It's no surprise that foam rollers are a favorite workout tool for everyone from yoga aficionados to professional athletes to senior citizens. For less than the cost of a dinner out, foam rollers can help loosen tight muscles, improve mobility and increase circulation — all from the comfort of your own living room.
“Using foam rollers can treat pain associated with tight muscles (and fascia) as well as help people who have poor balance, decreased coordination or decrease range of motion of their joints,” says Carole Blueweiss, doctor of physical therapy and a New York City-based Feldenkrais practitioner (a form of exercise that uses gentle movement).
As you release muscle tension, your muscles relax, and that’s when you’ll be able to stretch them with a greater range of motion, says Casey Miller, a personal trainer in Colorado Springs.
Foam rollers — which come in a wide range of designs, as well as softness and firmness — also can help relieve ongoing painful conditions such as carpal tunnel syndrome, tennis elbow and lower back pain, Blueweiss says.
And, for all of us who spend our days hunched over computers, this low-tech gadget can work wonders to help reset bad posture habits caused by our high-tech lifestyle. “When it comes to correcting posture, foam rollers are a must-have tool,” Miller says.
Before you start
If you're new to foam rollers, here are four tips for getting started:
1. Ask an expert. Foam rollers come in lots of different sizes, shapes and materials so ask a professional which one is likely to fit your needs the best, Blueweiss says.
2. Avoid using it on injuries. “You shouldn’t use a foam roller on any area that is injured unless you get an okay from your healthcare professional as this could cause more harm,” Miller says.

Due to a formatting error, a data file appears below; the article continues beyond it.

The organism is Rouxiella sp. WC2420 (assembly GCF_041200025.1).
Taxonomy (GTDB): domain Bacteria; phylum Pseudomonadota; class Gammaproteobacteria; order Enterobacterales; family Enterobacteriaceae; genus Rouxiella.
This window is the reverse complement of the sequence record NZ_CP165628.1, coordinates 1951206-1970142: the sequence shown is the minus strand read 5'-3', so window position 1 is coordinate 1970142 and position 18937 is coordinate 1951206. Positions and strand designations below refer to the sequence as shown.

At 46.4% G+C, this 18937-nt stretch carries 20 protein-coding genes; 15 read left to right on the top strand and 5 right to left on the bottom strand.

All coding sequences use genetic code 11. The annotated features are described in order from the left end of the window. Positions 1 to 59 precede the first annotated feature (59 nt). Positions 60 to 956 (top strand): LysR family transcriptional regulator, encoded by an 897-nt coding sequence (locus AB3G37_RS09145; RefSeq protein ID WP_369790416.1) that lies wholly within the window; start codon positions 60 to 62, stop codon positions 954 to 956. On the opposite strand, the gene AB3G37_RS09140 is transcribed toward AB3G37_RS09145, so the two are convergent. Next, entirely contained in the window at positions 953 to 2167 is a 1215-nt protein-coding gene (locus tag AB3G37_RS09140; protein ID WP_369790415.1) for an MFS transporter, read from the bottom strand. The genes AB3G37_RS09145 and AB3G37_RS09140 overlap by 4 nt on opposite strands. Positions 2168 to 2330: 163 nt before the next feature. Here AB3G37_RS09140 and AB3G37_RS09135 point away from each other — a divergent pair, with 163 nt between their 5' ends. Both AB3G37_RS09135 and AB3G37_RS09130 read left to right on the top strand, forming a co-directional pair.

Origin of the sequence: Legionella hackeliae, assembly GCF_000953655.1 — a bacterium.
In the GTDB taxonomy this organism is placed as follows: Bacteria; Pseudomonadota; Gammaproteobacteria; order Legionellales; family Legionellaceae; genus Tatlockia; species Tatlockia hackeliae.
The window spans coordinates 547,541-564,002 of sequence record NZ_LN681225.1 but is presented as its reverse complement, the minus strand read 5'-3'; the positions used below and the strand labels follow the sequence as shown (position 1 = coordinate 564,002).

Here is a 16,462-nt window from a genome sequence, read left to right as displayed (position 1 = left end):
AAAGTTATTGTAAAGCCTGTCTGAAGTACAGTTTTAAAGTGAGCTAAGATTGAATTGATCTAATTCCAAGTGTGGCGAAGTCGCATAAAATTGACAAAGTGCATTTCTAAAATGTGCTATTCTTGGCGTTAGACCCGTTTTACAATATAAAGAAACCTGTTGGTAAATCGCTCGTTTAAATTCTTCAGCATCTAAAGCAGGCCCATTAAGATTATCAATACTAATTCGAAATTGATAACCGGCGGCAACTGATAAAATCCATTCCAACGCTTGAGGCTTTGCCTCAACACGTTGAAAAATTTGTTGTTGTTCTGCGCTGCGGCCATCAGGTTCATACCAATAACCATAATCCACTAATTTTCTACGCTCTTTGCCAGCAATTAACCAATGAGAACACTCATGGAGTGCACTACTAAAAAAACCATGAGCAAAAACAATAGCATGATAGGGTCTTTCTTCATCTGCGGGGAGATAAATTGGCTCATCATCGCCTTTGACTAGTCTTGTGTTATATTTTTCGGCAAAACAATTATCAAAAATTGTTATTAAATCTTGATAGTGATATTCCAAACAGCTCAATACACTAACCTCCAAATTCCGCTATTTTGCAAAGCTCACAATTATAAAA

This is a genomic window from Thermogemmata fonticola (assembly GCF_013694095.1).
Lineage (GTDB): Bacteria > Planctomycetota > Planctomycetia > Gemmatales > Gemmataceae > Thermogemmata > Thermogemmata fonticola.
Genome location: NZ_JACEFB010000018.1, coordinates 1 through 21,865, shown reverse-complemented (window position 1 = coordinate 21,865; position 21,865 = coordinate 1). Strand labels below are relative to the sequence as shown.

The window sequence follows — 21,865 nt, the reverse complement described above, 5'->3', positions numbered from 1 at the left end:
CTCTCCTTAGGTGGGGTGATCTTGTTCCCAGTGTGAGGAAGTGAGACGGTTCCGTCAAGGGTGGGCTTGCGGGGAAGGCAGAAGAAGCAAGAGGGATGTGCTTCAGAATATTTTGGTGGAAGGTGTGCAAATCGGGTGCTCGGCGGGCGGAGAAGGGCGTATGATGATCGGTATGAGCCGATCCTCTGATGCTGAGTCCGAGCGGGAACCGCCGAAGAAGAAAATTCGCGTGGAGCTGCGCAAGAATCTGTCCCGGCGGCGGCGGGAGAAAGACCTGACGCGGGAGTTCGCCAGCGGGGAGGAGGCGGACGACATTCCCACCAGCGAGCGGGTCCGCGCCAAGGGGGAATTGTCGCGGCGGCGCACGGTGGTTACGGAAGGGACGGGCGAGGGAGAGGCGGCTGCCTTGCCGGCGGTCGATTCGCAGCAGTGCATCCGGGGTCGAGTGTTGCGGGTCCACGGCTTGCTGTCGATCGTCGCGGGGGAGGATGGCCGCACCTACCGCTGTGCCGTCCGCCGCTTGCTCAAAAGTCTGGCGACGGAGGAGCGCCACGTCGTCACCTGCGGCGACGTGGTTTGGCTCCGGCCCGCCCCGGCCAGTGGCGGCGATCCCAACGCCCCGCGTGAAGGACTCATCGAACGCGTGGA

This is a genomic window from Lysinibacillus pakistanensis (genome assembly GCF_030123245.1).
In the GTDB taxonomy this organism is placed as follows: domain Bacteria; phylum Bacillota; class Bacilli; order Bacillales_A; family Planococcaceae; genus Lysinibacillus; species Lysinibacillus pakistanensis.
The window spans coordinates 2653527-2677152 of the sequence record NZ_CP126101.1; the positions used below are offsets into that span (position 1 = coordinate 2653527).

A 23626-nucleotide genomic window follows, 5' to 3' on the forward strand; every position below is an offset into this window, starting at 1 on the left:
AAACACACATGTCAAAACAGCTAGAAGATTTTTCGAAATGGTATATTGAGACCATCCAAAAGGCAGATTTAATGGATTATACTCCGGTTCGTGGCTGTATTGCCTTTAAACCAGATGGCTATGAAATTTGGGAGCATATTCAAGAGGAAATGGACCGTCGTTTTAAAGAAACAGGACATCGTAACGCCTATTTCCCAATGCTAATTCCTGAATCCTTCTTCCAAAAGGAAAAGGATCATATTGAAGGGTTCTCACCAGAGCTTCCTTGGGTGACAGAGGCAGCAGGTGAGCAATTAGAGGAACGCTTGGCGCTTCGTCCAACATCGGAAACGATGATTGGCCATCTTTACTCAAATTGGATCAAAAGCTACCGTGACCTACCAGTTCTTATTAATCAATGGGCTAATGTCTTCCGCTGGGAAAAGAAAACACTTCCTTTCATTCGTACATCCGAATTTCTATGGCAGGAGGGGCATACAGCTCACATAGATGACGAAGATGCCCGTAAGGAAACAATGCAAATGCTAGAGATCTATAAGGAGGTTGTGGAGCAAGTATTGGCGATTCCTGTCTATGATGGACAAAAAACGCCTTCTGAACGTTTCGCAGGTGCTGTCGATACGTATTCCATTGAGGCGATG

3. Start soft. At first, using a foam roller may hurt. To that end, experts recommend starting with a softer foam roller in order to get used to that “painful” feeling some people experience when they first start using one. Once you’ve adapted to using a softer foam roller, try one that’s firmer and/or has knobs that grip, Miller suggests.
4. If it hurts, stop. If you feel dizzy while using it or if the pain is too much, then stop and consult your physician. The last thing you want to do is cause more harm.
How to use a foam roller
1. On your upper back. Lie with your back on the floor. Place the foam roller under your back and cross your arms over your chest. Lift your hips slightly off the ground, letting the roller support your weight. This will apply pressure to the upper back. Hold it for 60 seconds, according to Shape Magazine.
2. On your calves. This one is from Women's Health: Sit on the floor with your legs straight out, hands on the floor behind you supporting your weight. Place the foam roller under your calves, and slowly roll along the back of your legs up and down from your knees to your ankles.
3. On your hamstrings. Runner's World suggests placing the roller under your thighs, then roll it from your knees to your butt. To increase the pressure, roll one leg at time, turning your leg in and out.
4. On your butt. Another Women's Health tip: Sit on the foam roller, cross your right leg over your left knee and lean toward the right hip, putting your weight on your hands for support. Roll one butt cheek over the roller. Then switch sides.